There’s a brilliant moment in Bob Fosse’s adaptation of Cabaret that’s always stuck with me: our heroes are attending a picnic on a bright, sunny day when a fair-haired young man suddenly stands up and begins singing (in an impossibly angelic voice) about fighting for a better tomorrow. As the rest of the crowd joins in, the camera zooms out… revealing the boy’s Hitler Youth uniform.
And thus, the escapist fantasy is shattered by cold, sobering reality.
Such chilling contradictions permeate Hitler’s Hollywood, a documentary that stitches together excerpts from movies produced under the Third Reich’s supervision and old newsreel footage into a compelling meditation on the nature of propaganda. The haunting narration (provided by Udo Kier) frequently refers to the films of this era as “dream machines” and “opiates for the masses”; the spectacular musicals, screwball comedies, and lavish costume dramas represent seductive promises of an idyllic life under the “benevolent rule” of the Nazis, which consequently encourages viewers to accept the “necessary sacrifice” of submitting to totalitarianism.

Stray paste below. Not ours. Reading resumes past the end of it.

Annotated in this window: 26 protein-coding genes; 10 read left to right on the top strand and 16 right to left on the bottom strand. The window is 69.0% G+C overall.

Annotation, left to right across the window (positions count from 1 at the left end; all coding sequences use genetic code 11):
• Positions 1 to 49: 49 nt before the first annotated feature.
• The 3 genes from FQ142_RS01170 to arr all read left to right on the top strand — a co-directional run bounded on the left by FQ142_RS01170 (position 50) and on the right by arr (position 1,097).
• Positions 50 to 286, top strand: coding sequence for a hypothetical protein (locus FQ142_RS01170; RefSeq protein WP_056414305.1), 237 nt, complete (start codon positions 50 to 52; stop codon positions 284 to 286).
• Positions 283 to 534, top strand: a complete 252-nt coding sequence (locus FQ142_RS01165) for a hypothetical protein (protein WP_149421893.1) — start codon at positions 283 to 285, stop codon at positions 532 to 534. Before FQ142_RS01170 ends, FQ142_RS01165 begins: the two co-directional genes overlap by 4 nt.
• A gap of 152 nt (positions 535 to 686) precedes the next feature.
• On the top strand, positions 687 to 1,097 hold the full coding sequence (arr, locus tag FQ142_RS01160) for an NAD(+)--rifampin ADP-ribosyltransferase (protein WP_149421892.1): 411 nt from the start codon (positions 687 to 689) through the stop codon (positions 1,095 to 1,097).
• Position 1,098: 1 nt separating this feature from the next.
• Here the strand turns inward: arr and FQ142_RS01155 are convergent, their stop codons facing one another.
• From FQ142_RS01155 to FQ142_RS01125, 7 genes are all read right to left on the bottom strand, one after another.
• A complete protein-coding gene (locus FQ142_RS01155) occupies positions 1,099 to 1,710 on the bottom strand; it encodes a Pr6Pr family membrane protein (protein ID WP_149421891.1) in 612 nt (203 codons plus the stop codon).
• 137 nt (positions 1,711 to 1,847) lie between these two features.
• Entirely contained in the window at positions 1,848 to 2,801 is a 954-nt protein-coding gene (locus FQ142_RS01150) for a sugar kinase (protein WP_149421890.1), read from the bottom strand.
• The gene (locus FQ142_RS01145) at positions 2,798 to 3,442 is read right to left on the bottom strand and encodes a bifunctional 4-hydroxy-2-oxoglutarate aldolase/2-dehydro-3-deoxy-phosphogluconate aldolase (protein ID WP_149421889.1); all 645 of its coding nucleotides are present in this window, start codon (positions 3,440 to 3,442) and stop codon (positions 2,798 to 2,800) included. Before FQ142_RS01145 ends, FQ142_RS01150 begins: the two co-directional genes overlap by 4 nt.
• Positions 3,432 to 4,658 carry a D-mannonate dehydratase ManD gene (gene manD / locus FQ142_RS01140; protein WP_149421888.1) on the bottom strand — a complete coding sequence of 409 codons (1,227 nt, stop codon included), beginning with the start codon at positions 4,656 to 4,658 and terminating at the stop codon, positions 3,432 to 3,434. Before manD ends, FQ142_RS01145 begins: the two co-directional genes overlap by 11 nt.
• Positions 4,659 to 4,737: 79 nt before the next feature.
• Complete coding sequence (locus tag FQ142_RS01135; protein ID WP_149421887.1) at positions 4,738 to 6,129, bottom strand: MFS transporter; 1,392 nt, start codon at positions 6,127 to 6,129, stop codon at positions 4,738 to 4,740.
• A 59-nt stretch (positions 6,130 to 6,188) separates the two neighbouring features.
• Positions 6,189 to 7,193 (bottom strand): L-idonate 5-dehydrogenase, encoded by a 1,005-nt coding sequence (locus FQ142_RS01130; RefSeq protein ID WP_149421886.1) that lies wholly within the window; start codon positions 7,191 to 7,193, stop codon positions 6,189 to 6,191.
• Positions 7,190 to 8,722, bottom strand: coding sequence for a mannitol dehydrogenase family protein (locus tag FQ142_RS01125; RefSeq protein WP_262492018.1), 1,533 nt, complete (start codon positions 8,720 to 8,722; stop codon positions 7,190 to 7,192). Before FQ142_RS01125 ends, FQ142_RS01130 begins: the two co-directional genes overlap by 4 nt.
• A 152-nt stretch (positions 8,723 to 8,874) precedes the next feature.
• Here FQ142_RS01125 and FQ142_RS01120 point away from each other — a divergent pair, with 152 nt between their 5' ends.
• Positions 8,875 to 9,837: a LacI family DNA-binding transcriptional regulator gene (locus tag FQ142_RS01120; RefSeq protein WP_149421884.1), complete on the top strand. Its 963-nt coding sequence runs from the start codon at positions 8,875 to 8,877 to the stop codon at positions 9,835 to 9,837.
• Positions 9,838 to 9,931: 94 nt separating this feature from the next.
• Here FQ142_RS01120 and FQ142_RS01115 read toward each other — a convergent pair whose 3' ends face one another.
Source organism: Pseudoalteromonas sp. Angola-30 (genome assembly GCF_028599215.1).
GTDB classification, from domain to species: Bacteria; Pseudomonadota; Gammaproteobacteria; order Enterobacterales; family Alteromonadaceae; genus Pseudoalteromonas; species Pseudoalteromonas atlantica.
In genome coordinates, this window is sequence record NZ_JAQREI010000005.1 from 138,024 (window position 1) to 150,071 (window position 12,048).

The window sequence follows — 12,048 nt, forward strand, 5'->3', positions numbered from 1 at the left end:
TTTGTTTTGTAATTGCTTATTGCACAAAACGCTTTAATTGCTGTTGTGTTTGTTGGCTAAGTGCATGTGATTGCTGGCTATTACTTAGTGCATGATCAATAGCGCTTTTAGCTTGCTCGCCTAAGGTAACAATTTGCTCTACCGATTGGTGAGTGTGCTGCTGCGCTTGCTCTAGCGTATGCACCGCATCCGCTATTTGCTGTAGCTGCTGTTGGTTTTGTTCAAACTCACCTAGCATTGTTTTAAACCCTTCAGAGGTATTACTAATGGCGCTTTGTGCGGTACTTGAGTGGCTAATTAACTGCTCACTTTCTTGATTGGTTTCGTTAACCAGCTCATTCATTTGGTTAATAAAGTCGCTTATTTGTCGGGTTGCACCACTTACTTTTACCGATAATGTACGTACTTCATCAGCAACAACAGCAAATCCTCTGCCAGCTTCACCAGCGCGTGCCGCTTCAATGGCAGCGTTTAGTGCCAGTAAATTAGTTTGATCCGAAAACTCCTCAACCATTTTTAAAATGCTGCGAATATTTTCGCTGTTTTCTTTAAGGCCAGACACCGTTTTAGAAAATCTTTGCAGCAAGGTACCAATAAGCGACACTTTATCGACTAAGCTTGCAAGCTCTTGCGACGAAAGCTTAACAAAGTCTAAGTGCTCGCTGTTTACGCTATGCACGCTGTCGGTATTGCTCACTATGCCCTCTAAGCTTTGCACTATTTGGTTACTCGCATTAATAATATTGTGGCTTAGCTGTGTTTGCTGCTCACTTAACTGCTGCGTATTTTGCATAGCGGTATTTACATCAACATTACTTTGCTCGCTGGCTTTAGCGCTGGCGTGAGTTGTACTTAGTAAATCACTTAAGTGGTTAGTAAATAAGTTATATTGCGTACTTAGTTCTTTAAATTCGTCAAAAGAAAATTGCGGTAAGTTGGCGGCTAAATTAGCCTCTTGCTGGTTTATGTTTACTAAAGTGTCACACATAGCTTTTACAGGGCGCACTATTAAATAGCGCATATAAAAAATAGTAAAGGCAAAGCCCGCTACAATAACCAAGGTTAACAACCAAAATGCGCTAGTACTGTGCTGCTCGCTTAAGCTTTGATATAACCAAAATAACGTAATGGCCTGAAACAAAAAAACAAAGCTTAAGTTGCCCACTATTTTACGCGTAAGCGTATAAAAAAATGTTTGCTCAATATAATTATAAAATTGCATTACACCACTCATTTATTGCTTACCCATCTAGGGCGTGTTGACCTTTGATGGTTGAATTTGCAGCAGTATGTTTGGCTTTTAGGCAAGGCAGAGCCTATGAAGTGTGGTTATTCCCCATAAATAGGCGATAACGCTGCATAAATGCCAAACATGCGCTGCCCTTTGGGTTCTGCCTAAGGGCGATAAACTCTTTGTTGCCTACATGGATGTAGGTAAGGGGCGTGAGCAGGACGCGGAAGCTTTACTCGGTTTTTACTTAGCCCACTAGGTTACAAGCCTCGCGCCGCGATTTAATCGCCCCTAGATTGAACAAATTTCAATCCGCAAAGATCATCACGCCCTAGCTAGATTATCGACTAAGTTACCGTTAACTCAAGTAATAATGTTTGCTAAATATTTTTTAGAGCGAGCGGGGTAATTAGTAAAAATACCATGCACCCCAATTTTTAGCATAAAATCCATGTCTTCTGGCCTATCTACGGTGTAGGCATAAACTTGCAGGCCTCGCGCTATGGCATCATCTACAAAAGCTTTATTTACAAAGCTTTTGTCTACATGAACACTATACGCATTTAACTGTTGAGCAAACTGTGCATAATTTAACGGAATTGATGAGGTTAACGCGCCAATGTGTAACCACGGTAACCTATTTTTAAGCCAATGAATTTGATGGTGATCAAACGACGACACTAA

Fritz Hippler (who actually makes a brief appearance here) famously wrote about the power of cinema as a weapon, and it’s absolutely fascinating to see that philosophy put into practice; the framing, blocking, and editing in the works of Joseph Goebbels and his collaborators—or should we call them accomplices?—reduce the human subjects to mere cogs in Germany’s war effort. It’s a real treat for film history fanatics such as myself—and an effective warning against allowing the government to control the content of art and entertainment.
[Originally written April 11, 2018.]